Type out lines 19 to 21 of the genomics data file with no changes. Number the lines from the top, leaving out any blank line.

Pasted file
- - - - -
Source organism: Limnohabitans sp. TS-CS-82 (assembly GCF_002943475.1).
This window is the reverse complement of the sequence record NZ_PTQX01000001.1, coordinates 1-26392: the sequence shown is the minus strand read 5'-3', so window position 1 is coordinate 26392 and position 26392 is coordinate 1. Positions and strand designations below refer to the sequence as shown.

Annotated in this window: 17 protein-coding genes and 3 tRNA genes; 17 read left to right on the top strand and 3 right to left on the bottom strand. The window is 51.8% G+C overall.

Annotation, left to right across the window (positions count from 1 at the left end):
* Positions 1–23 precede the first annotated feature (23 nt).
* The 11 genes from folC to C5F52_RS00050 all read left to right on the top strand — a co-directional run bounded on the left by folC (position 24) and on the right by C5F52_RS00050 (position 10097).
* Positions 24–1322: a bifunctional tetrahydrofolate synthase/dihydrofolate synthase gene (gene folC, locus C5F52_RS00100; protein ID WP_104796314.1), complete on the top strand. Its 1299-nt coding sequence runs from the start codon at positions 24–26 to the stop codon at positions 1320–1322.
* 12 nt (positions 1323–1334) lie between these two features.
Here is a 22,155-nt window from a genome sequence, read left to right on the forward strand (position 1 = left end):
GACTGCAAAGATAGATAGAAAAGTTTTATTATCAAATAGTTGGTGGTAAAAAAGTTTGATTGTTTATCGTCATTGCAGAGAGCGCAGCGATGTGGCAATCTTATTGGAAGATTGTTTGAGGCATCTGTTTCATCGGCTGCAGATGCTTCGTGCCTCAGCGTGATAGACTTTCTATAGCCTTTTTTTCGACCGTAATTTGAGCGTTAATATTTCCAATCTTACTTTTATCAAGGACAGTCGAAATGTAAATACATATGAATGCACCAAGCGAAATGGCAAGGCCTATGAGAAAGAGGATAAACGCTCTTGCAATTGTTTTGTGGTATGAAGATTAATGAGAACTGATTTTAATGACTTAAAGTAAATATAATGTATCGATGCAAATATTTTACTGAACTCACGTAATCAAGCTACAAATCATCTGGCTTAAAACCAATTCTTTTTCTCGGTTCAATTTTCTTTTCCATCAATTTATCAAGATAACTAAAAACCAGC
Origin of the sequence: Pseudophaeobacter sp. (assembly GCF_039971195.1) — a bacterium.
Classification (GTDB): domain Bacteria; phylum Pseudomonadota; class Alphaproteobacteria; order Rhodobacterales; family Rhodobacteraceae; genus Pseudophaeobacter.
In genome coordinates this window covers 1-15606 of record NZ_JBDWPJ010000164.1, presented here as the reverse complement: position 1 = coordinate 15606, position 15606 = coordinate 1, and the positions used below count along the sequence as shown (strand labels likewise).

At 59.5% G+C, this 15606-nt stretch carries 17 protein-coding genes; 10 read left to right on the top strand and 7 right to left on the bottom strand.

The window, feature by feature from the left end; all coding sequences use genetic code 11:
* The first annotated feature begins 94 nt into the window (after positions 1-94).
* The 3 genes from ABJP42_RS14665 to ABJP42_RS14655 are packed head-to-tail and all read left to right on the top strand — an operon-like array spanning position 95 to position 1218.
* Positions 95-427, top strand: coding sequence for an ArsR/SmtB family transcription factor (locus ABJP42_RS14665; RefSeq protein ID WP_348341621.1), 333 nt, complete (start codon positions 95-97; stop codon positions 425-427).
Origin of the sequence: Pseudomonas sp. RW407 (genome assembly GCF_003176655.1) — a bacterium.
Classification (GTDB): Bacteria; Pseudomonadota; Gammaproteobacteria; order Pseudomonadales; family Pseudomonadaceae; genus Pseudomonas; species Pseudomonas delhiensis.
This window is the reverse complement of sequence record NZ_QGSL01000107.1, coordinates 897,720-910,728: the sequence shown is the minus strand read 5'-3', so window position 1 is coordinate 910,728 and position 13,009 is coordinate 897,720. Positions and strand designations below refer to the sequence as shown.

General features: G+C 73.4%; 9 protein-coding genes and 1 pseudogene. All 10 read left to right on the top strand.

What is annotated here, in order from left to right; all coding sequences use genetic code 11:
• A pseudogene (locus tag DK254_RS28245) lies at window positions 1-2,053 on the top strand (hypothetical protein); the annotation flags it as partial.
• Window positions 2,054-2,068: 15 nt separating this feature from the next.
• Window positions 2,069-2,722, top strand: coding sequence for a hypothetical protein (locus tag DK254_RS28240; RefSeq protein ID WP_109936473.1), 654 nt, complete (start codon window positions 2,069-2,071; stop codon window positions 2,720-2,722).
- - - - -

Origin of the sequence: Pseudomonas sp. RW407 (genome assembly GCF_003176655.1) — a bacterium.
Classification (GTDB): Bacteria; Pseudomonadota; Gammaproteobacteria; order Pseudomonadales; family Pseudomonadaceae; genus Pseudomonas; species Pseudomonas delhiensis.
This window is the reverse complement of sequence record NZ_QGSL01000107.1, coordinates 897,720-910,728: the sequence shown is the minus strand read 5'-3', so window position 1 is coordinate 910,728 and position 13,009 is coordinate 897,720. Positions and strand designations below refer to the sequence as shown.